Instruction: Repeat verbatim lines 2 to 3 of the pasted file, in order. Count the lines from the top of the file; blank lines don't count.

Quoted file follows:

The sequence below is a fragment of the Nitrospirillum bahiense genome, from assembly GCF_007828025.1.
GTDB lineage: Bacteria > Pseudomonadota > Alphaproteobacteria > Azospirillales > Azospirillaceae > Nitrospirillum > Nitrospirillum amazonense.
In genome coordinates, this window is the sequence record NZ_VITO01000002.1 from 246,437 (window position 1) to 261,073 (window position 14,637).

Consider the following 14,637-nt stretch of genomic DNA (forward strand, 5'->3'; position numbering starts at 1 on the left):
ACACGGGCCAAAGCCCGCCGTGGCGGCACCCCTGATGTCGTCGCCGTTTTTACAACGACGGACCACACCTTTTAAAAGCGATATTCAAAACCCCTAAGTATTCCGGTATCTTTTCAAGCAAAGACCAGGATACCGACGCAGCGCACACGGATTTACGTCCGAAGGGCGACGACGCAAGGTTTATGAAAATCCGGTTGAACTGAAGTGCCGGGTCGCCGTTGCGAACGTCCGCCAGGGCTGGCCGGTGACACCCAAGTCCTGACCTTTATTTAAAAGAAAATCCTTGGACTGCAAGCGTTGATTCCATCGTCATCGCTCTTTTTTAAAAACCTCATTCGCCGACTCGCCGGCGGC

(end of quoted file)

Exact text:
GTDB lineage: Bacteria > Pseudomonadota > Alphaproteobacteria > Azospirillales > Azospirillaceae > Nitrospirillum > Nitrospirillum amazonense.
In genome coordinates, this window is the sequence record NZ_VITO01000002.1 from 246,437 (window position 1) to 261,073 (window position 14,637).